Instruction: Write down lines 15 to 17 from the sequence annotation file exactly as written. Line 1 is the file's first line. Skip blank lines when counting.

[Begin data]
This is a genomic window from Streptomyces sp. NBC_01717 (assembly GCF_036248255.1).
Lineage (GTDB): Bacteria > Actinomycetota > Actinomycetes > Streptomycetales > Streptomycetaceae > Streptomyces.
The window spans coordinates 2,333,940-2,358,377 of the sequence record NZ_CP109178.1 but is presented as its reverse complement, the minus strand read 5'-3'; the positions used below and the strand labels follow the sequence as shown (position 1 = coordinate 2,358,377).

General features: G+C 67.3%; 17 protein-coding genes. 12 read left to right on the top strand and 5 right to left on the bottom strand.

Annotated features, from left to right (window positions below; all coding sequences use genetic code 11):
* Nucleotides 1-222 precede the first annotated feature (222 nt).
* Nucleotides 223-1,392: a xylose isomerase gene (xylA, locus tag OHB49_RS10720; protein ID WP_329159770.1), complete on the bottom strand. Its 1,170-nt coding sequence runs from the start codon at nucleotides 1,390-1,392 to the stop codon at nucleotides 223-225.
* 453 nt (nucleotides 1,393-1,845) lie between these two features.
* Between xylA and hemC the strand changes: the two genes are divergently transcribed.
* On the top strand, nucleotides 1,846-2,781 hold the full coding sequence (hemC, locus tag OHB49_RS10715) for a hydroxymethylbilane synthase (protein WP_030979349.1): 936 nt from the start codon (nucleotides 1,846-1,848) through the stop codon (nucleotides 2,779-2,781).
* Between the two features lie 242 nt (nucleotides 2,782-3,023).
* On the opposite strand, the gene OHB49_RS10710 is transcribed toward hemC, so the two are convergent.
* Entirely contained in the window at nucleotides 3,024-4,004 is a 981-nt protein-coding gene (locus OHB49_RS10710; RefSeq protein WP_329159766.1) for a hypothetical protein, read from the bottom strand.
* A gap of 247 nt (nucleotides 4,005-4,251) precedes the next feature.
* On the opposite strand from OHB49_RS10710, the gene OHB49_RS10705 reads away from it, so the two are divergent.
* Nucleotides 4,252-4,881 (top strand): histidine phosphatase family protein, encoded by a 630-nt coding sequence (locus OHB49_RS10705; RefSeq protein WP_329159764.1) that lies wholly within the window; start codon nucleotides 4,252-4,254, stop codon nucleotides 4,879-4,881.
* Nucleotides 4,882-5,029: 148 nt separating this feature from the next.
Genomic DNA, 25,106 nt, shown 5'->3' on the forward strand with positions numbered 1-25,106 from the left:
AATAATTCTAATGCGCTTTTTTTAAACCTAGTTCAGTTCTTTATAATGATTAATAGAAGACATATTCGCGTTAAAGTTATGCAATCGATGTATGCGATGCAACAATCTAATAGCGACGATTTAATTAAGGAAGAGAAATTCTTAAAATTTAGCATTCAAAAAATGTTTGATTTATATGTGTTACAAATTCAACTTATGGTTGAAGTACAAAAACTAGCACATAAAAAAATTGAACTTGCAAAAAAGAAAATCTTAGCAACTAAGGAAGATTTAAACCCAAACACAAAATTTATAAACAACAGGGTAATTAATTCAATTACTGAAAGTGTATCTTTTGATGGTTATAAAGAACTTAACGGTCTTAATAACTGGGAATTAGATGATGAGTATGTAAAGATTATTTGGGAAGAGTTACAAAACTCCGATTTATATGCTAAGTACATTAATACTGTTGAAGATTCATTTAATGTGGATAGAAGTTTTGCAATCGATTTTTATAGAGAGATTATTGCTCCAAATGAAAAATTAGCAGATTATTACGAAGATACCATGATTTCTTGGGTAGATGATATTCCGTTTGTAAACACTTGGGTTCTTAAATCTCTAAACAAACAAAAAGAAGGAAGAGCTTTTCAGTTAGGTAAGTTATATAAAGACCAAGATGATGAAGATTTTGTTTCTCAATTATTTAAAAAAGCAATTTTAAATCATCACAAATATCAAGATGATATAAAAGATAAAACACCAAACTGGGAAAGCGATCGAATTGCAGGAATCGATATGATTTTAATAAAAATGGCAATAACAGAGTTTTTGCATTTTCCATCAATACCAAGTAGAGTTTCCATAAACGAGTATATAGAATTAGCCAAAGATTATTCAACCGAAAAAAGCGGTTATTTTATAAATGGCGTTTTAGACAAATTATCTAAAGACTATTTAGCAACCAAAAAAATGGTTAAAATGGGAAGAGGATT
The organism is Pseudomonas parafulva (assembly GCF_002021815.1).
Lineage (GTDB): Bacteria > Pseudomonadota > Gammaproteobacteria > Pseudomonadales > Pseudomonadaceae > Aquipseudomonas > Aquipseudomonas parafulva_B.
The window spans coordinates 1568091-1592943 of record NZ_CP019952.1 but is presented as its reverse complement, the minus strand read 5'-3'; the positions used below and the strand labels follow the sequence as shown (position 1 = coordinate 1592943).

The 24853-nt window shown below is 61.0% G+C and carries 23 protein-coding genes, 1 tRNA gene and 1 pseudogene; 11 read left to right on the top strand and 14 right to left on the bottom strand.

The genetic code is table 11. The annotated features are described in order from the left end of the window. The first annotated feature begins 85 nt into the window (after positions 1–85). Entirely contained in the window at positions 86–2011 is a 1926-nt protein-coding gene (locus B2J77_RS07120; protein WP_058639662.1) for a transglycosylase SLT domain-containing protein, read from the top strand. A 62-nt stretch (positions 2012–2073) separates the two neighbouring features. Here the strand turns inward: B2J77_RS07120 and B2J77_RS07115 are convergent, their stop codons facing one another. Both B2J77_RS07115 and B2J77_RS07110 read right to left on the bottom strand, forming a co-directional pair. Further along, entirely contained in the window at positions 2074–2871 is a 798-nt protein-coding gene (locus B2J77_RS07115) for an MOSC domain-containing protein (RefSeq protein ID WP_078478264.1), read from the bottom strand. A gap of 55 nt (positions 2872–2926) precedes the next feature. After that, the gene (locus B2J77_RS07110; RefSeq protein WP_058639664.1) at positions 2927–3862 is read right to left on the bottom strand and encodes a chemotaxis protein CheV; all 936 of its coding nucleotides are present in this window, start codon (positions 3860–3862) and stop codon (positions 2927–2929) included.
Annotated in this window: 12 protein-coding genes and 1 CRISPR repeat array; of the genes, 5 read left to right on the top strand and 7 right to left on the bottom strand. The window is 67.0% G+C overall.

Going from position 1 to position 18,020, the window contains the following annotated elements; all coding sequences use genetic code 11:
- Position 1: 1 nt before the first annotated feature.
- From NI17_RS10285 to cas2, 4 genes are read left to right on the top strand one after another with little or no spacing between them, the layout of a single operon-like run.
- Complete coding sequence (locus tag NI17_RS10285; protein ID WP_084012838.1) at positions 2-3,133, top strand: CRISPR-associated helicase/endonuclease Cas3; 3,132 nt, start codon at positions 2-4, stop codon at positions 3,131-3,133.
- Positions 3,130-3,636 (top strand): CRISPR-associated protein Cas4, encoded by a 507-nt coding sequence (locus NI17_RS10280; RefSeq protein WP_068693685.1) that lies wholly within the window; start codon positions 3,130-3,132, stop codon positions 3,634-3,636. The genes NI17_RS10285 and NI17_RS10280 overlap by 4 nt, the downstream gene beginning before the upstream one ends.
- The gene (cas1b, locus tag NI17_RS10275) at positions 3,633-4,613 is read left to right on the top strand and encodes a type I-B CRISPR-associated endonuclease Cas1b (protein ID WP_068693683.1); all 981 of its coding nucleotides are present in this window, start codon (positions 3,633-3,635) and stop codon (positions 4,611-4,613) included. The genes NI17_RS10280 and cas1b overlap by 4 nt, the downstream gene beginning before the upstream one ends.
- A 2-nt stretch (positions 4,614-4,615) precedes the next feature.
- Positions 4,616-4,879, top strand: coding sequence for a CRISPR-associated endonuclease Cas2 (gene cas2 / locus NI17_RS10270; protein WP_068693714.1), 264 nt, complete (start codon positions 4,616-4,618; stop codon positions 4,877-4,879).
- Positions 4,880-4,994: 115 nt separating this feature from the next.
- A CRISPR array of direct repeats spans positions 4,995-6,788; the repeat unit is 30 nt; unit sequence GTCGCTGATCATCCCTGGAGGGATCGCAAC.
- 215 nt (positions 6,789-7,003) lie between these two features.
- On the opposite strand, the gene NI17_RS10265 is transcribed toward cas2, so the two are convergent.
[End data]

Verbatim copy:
* On the opposite strand from OHB49_RS10710, the gene OHB49_RS10705 reads away from it, so the two are divergent.
* Nucleotides 4,252-4,881 (top strand): histidine phosphatase family protein, encoded by a 630-nt coding sequence (locus OHB49_RS10705; RefSeq protein WP_329159764.1) that lies wholly within the window; start codon nucleotides 4,252-4,254, stop codon nucleotides 4,879-4,881.
* Nucleotides 4,882-5,029: 148 nt separating this feature from the next.